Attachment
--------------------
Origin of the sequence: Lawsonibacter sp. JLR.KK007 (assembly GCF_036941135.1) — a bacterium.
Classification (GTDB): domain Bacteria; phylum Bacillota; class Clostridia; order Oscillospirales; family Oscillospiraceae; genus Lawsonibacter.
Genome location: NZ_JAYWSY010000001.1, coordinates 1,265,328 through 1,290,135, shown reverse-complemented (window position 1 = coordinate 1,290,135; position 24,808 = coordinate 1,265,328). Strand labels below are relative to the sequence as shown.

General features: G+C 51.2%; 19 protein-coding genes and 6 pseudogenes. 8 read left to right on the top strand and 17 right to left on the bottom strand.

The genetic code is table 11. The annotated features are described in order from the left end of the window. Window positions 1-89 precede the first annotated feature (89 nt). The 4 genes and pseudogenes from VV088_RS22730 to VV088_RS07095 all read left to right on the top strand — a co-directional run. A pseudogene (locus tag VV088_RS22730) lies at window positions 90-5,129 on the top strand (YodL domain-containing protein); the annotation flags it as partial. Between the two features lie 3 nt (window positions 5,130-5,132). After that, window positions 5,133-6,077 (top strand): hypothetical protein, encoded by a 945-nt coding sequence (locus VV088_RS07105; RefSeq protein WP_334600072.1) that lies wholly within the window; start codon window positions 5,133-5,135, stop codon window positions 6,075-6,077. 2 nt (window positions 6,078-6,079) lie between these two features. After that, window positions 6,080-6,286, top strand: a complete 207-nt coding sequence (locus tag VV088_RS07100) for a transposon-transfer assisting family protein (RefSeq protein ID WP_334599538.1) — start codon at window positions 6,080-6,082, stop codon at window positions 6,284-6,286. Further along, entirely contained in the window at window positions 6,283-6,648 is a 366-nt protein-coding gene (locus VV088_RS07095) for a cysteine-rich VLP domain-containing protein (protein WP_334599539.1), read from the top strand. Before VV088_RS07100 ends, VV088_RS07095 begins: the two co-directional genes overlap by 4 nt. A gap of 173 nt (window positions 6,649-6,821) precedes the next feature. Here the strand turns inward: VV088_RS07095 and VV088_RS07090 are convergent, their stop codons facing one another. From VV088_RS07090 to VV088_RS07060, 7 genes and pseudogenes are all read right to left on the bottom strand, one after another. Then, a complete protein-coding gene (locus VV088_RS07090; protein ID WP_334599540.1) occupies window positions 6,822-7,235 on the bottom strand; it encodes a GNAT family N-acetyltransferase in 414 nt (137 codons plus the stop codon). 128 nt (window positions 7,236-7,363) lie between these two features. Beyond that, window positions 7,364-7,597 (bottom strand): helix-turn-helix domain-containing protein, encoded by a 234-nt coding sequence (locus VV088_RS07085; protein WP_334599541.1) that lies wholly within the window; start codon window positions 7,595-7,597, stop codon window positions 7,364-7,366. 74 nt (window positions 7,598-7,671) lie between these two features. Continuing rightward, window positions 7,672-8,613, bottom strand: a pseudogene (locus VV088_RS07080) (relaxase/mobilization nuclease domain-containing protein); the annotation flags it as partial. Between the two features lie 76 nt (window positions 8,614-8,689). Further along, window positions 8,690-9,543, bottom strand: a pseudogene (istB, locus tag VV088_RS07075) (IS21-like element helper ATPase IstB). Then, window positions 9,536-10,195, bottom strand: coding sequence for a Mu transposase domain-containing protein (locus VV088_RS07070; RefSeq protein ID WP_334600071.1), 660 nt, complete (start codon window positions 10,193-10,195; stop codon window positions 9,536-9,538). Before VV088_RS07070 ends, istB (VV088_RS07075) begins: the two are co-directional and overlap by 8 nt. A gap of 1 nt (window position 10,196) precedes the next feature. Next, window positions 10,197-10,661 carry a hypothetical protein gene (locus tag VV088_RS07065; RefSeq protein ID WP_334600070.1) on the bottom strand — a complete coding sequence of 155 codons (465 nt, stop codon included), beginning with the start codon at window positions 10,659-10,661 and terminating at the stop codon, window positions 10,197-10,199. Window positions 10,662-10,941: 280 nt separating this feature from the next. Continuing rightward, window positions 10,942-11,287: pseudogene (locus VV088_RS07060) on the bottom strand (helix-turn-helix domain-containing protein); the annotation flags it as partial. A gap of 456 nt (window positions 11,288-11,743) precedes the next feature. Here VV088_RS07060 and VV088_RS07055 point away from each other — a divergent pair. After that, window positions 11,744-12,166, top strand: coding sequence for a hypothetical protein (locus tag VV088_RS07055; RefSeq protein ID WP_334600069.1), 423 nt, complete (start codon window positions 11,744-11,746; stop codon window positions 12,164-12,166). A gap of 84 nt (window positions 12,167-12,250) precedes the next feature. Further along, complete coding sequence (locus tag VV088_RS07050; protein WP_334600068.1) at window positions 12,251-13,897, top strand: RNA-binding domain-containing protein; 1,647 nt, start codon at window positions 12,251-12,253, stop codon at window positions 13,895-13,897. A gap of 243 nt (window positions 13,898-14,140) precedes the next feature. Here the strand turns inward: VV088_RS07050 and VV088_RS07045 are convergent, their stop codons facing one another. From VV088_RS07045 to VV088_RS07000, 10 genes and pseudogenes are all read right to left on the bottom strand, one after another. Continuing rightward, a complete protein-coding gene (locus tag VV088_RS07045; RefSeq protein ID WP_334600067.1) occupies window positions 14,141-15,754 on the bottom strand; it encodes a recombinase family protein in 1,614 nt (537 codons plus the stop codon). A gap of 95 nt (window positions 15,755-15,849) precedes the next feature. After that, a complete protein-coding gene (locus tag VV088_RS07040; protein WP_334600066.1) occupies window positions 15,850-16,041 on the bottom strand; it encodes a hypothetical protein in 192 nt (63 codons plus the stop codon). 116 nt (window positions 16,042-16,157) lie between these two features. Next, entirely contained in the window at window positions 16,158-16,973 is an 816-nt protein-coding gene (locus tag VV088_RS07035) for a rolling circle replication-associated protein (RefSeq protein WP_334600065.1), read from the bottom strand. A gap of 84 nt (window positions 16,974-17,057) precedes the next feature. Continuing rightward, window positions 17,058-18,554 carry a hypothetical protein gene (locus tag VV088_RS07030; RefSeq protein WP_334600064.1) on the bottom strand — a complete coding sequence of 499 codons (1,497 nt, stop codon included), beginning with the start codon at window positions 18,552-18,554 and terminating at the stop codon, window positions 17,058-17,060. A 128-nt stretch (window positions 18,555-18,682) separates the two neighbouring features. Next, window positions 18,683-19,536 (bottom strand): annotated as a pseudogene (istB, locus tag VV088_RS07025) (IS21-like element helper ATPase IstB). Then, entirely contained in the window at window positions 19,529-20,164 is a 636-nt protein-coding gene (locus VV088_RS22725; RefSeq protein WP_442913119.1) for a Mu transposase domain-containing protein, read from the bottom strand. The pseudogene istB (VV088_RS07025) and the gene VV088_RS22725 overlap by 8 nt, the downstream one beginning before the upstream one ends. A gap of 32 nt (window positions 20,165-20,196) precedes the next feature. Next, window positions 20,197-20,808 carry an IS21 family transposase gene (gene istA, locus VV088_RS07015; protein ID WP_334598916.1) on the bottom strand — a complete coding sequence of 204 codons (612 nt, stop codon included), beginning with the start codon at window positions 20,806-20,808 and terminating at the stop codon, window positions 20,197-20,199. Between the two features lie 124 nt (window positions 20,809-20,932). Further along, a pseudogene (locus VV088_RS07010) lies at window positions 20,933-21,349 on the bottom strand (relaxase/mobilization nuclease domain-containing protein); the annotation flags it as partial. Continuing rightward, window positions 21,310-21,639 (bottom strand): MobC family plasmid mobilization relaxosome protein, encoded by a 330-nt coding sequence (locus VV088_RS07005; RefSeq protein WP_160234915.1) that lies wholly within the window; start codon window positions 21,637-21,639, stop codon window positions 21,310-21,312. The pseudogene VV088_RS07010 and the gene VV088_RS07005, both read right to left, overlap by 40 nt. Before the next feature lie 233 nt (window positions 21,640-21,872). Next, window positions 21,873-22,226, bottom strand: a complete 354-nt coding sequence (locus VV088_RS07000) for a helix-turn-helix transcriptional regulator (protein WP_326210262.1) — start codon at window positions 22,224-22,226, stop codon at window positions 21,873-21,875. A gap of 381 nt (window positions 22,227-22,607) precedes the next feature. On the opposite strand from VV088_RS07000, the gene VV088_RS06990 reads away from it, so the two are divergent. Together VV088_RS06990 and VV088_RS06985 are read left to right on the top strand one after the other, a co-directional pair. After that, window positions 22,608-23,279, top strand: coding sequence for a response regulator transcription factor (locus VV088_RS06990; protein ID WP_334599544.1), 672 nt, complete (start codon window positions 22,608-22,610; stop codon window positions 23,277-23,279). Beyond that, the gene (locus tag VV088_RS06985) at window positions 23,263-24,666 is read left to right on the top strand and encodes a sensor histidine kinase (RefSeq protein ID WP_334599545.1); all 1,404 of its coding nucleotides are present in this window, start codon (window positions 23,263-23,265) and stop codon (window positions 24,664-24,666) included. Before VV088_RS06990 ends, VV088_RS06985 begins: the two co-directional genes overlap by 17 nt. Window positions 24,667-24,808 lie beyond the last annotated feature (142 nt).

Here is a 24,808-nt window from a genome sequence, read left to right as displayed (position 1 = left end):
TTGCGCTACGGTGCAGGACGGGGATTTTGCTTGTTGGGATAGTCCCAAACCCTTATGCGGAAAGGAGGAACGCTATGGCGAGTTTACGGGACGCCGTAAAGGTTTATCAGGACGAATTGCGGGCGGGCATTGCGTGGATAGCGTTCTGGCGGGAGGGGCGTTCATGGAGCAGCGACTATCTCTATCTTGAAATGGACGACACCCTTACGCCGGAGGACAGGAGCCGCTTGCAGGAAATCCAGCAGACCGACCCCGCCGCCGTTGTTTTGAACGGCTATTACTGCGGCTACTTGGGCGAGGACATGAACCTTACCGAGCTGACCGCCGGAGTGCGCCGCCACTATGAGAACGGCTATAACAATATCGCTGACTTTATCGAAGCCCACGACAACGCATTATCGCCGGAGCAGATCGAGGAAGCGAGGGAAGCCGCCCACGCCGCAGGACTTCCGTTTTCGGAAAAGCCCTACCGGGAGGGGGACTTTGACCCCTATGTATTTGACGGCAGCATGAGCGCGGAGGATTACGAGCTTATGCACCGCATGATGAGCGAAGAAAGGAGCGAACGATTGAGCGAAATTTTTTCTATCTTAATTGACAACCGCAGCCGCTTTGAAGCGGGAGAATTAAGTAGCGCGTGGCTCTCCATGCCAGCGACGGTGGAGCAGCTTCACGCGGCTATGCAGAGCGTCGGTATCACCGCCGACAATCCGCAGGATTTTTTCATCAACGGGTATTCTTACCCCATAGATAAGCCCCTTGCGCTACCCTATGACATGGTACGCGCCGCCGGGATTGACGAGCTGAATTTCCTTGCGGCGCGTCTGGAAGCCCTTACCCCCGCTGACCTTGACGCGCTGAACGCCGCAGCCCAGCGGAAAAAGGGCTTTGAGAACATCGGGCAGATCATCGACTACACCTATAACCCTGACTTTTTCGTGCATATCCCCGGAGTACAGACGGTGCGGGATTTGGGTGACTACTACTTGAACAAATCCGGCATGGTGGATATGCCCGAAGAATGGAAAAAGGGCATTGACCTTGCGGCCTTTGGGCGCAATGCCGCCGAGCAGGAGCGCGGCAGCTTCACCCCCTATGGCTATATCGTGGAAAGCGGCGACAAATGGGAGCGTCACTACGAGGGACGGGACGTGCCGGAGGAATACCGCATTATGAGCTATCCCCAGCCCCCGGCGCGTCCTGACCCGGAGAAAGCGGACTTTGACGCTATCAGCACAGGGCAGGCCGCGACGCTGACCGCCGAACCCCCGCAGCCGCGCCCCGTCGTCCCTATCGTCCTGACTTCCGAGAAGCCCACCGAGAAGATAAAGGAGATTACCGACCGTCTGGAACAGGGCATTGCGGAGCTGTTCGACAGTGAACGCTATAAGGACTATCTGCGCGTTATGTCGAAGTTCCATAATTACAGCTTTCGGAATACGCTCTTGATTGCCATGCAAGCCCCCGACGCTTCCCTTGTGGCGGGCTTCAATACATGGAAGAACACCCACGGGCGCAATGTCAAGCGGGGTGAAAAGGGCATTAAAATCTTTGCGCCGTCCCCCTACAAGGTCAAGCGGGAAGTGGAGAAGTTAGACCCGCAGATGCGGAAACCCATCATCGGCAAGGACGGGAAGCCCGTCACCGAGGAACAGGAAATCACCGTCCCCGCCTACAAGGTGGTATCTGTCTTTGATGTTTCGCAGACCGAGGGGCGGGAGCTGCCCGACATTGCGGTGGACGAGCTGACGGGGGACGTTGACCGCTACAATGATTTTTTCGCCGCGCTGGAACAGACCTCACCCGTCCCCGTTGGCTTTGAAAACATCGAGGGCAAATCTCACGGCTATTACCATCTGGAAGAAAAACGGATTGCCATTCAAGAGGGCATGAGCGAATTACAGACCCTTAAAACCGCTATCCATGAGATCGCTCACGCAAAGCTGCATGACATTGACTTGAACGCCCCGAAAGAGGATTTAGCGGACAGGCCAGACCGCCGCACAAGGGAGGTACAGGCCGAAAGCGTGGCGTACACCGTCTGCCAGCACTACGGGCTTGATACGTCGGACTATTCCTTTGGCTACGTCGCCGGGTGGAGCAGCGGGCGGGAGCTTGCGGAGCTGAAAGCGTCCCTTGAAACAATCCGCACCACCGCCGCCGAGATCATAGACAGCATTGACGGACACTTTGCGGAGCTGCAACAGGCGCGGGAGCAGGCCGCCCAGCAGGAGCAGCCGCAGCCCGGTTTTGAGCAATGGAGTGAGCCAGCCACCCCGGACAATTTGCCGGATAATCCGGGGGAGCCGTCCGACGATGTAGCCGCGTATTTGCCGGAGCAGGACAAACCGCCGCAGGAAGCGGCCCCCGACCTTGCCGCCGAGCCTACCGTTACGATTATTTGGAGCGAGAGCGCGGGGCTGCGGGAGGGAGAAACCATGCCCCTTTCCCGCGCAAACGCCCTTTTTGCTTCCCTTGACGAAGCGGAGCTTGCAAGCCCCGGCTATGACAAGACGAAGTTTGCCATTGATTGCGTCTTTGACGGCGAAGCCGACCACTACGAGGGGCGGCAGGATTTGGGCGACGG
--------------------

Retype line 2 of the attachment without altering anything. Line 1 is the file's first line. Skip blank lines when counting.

Classification (GTDB): domain Bacteria; phylum Bacillota; class Clostridia; order Oscillospirales; family Oscillospiraceae; genus Lawsonibacter.